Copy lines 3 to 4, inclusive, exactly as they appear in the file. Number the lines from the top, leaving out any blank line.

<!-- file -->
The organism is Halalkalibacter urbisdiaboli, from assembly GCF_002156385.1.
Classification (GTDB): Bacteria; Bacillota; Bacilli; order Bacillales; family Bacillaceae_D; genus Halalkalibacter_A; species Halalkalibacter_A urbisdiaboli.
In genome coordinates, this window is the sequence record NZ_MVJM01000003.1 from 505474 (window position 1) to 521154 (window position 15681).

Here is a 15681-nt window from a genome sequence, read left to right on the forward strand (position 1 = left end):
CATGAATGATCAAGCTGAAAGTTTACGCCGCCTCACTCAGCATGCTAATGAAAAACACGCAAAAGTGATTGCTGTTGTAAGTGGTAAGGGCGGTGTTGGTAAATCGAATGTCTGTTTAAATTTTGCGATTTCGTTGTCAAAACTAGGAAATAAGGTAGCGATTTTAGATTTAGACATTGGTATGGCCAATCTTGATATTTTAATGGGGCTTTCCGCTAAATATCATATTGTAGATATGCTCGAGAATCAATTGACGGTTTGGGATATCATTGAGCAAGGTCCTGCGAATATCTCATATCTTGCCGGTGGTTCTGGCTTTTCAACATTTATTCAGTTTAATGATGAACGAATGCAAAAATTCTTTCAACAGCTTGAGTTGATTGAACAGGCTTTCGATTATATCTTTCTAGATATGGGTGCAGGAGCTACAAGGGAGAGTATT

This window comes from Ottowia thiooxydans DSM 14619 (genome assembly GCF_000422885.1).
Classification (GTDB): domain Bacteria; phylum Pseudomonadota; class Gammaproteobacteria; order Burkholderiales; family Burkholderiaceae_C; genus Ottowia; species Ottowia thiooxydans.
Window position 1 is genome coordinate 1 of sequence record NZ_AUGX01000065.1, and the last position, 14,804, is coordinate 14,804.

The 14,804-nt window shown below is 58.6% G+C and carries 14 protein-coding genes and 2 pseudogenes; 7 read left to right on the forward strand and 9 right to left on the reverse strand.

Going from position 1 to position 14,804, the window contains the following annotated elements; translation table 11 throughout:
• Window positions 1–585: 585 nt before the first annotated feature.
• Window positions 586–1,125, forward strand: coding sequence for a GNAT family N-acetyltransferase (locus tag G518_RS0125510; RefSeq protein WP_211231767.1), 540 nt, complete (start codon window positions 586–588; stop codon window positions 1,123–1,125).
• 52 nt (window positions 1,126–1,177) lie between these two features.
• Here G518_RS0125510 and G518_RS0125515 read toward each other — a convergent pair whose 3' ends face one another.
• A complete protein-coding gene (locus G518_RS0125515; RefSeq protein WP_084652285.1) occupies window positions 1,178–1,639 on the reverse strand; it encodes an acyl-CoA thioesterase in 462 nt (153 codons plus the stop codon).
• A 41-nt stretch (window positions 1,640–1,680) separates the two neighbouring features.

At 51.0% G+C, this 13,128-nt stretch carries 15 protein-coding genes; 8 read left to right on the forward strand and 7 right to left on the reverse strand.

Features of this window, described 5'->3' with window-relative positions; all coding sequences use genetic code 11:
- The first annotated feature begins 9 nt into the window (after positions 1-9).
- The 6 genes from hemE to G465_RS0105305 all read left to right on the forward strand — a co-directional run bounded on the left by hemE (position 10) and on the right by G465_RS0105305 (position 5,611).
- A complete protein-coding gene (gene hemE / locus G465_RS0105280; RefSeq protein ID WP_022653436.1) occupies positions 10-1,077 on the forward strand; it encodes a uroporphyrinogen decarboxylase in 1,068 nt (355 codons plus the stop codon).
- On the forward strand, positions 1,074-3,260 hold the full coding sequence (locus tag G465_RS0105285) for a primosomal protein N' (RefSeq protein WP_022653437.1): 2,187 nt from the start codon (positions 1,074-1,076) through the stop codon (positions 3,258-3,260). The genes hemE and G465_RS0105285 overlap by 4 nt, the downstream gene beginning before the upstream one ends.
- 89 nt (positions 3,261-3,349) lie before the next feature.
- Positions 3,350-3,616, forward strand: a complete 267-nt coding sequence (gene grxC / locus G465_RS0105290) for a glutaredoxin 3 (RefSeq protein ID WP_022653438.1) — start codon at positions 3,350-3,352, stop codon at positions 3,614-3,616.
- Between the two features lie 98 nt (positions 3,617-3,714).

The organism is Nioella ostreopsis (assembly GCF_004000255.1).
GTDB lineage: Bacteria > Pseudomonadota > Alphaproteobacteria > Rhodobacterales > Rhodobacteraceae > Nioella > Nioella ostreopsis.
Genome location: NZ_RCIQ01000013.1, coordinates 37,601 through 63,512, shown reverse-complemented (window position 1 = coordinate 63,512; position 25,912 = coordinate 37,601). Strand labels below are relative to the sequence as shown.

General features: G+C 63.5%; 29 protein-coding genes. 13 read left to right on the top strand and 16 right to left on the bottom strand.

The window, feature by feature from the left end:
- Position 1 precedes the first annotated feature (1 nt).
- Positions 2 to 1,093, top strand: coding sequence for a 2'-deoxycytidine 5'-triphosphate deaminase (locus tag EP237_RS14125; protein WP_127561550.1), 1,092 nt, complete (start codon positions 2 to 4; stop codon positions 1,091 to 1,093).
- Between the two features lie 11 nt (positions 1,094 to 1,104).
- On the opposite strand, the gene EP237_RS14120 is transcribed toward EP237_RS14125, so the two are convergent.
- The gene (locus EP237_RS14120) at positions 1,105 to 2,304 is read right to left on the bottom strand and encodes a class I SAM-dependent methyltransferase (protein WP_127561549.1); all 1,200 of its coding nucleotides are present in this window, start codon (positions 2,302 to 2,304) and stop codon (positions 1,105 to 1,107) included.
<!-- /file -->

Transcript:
In genome coordinates, this window is the sequence record NZ_MVJM01000003.1 from 505474 (window position 1) to 521154 (window position 15681).

Here is a 15681-nt window from a genome sequence, read left to right on the forward strand (position 1 = left end):